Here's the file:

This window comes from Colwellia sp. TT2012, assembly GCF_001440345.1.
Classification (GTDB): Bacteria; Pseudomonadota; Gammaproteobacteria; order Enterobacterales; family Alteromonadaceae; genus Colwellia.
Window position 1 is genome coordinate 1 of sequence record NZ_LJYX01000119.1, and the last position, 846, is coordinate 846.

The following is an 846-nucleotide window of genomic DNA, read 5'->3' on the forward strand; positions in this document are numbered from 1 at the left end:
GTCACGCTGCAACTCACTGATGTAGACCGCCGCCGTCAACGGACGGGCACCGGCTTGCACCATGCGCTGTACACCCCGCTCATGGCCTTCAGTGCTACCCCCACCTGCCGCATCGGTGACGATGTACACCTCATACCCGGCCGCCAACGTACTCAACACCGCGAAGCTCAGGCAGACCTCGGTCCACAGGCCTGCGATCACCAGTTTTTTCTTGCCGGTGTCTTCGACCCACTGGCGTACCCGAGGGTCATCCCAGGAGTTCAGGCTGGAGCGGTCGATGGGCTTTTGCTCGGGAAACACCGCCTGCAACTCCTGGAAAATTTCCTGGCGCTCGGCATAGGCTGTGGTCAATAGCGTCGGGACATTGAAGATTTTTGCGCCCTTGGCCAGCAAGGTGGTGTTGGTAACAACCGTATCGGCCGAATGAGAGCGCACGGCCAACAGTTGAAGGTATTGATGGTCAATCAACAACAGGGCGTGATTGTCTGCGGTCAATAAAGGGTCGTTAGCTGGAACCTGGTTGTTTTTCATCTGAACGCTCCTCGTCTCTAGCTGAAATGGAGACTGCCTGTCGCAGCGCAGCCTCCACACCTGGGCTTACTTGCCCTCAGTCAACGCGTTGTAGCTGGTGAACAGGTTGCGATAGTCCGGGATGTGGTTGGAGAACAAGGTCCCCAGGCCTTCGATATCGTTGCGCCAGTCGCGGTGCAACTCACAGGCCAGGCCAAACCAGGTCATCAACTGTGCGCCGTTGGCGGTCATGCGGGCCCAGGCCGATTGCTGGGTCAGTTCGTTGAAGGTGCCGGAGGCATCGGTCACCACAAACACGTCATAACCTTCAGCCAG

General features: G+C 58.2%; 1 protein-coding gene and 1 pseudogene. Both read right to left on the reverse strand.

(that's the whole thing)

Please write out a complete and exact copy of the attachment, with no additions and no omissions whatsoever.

This window comes from Colwellia sp. TT2012, assembly GCF_001440345.1.
Classification (GTDB): Bacteria; Pseudomonadota; Gammaproteobacteria; order Enterobacterales; family Alteromonadaceae; genus Colwellia.
Window position 1 is genome coordinate 1 of sequence record NZ_LJYX01000119.1, and the last position, 846, is coordinate 846.

The following is an 846-nucleotide window of genomic DNA, read 5'->3' on the forward strand; positions in this document are numbered from 1 at the left end:
GTCACGCTGCAACTCACTGATGTAGACCGCCGCCGTCAACGGACGGGCACCGGCTTGCACCATGCGCTGTACACCCCGCTCATGGCCTTCAGTGCTACCCCCACCTGCCGCATCGGTGACGATGTACACCTCATACCCGGCCGCCAACGTACTCAACACCGCGAAGCTCAGGCAGACCTCGGTCCACAGGCCTGCGATCACCAGTTTTTTCTTGCCGGTGTCTTCGACCCACTGGCGTACCCGAGGGTCATCCCAGGAGTTCAGGCTGGAGCGGTCGATGGGCTTTTGCTCGGGAAACACCGCCTGCAACTCCTGGAAAATTTCCTGGCGCTCGGCATAGGCTGTGGTCAATAGCGTCGGGACATTGAAGATTTTTGCGCCCTTGGCCAGCAAGGTGGTGTTGGTAACAACCGTATCGGCCGAATGAGAGCGCACGGCCAACAGTTGAAGGTATTGATGGTCAATCAACAACAGGGCGTGATTGTCTGCGGTCAATAAAGGGTCGTTAGCTGGAACCTGGTTGTTTTTCATCTGAACGCTCCTCGTCTCTAGCTGAAATGGAGACTGCCTGTCGCAGCGCAGCCTCCACACCTGGGCTTACTTGCCCTCAGTCAACGCGTTGTAGCTGGTGAACAGGTTGCGATAGTCCGGGATGTGGTTGGAGAACAAGGTCCCCAGGCCTTCGATATCGTTGCGCCAGTCGCGGTGCAACTCACAGGCCAGGCCAAACCAGGTCATCAACTGTGCGCCGTTGGCGGTCATGCGGGCCCAGGCCGATTGCTGGGTCAGTTCGTTGAAGGTGCCGGAGGCATCGGTCACCACAAACACGTCATAACCTTCAGCCAG

General features: G+C 58.2%; 1 protein-coding gene and 1 pseudogene. Both read right to left on the reverse strand.